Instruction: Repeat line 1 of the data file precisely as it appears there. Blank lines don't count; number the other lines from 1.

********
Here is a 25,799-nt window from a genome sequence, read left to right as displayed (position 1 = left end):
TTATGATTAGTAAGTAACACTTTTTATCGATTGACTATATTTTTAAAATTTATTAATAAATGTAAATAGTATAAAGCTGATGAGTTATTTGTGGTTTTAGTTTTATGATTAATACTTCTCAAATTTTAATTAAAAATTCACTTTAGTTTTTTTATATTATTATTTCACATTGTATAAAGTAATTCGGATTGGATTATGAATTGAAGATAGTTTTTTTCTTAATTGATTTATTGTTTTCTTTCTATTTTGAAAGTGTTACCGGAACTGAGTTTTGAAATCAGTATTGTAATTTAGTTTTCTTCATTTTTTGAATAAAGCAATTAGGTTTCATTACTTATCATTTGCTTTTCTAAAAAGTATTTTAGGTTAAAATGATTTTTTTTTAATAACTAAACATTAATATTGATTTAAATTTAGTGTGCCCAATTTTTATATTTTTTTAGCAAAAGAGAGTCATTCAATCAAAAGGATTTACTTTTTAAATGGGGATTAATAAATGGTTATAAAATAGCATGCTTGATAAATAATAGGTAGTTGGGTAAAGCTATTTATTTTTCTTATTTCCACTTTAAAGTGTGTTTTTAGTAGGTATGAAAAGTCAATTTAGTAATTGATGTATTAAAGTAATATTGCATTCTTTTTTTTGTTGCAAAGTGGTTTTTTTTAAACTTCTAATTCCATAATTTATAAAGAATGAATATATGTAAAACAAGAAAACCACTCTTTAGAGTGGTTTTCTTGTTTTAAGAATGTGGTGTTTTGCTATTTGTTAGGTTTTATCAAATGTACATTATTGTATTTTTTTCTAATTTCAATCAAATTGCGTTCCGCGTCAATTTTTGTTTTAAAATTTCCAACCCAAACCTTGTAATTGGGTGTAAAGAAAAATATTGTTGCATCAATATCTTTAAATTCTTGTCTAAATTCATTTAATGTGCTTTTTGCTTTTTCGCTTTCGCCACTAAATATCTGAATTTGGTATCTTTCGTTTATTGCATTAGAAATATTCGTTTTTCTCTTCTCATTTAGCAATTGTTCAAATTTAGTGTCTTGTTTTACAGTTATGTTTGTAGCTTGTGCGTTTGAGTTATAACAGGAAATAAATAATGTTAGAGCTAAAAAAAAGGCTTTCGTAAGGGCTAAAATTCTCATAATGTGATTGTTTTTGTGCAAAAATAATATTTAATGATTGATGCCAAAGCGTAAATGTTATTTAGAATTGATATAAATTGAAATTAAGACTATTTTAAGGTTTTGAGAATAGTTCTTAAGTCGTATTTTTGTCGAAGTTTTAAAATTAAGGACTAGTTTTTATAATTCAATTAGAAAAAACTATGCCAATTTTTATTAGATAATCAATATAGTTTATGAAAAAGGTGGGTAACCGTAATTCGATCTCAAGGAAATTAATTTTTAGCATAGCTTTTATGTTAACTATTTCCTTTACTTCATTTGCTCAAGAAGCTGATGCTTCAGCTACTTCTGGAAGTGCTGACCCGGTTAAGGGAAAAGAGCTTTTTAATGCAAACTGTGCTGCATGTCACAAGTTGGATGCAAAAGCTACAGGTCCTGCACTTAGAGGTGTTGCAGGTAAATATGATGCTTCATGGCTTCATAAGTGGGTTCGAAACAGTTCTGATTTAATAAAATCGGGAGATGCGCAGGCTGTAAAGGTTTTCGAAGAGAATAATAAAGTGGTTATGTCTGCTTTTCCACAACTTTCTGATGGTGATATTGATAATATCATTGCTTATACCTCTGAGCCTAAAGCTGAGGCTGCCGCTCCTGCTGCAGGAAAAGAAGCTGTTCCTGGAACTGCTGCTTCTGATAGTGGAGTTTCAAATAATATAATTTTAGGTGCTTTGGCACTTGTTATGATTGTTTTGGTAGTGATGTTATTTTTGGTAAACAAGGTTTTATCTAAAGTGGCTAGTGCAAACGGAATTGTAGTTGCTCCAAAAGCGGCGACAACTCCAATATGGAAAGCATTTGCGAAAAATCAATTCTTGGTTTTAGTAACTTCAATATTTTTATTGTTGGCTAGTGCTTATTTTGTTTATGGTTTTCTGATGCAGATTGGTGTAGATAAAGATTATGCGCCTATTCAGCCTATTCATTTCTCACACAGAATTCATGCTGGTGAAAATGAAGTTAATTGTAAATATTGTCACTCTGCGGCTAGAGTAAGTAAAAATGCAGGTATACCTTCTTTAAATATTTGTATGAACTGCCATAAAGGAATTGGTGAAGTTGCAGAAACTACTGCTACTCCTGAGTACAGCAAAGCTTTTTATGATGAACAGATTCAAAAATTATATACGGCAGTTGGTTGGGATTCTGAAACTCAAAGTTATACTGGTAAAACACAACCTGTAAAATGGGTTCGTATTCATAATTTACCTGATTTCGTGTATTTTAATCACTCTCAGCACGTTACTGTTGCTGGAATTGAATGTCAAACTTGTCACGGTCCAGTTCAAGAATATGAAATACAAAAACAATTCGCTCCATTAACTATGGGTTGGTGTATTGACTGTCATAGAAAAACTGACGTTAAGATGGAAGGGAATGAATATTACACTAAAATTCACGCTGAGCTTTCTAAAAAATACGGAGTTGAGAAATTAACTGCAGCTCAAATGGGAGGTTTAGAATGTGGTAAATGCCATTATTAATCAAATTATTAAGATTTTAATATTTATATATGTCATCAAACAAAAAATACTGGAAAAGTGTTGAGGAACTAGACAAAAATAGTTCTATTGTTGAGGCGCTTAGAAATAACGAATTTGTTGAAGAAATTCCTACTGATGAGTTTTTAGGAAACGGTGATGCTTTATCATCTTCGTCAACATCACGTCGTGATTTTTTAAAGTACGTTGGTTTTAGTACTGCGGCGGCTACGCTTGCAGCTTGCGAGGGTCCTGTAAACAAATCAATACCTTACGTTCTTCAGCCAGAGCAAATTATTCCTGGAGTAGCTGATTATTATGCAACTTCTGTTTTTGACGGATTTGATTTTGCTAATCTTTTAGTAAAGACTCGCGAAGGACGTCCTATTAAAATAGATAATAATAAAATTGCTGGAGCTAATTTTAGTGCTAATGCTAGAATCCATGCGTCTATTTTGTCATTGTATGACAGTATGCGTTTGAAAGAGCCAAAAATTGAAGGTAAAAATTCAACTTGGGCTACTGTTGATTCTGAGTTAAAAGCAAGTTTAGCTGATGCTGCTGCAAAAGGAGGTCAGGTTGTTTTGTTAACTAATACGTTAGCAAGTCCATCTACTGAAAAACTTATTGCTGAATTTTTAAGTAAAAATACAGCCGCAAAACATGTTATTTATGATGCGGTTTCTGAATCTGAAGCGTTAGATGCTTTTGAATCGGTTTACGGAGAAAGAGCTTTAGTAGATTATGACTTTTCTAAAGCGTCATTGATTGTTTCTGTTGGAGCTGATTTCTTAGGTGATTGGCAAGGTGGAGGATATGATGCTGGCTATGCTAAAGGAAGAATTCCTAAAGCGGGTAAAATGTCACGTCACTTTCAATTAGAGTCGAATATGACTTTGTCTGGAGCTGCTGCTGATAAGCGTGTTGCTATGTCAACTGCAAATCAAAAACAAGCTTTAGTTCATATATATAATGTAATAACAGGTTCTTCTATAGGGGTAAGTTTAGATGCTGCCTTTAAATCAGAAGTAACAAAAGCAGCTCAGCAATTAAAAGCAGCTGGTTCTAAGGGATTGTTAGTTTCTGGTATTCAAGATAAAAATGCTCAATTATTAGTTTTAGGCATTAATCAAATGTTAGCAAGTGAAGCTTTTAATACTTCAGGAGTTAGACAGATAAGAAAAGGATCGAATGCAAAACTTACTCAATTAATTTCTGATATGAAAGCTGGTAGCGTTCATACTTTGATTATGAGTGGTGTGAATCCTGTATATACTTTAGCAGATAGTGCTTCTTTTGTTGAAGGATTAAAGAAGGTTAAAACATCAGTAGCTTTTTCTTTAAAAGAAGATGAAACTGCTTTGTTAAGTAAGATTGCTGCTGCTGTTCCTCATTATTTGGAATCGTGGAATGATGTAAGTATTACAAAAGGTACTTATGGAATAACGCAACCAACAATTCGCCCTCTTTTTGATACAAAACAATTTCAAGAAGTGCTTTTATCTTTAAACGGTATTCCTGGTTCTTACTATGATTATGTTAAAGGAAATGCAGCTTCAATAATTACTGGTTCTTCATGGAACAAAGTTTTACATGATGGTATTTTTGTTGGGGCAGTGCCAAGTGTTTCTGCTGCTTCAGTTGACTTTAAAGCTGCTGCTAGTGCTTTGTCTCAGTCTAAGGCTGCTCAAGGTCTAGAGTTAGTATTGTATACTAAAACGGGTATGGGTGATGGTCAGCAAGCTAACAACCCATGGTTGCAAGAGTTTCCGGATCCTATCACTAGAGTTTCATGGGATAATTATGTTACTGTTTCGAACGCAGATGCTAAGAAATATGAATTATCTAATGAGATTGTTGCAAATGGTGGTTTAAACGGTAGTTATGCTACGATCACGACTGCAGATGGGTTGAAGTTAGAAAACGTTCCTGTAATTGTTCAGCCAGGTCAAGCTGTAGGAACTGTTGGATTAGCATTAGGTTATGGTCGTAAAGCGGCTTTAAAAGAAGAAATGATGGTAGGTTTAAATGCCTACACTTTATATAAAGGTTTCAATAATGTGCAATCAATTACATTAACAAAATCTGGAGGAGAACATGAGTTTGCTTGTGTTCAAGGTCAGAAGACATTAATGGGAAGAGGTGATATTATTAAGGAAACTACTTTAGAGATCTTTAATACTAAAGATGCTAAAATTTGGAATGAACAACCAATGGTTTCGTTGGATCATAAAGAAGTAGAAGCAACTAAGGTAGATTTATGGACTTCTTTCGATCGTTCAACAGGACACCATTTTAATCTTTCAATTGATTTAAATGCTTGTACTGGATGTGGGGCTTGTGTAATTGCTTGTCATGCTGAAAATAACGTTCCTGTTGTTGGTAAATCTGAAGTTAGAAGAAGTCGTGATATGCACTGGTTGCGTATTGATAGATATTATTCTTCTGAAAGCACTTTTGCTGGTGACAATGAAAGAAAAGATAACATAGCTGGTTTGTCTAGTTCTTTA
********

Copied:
Here is a 25,799-nt window from a genome sequence, read left to right as displayed (position 1 = left end):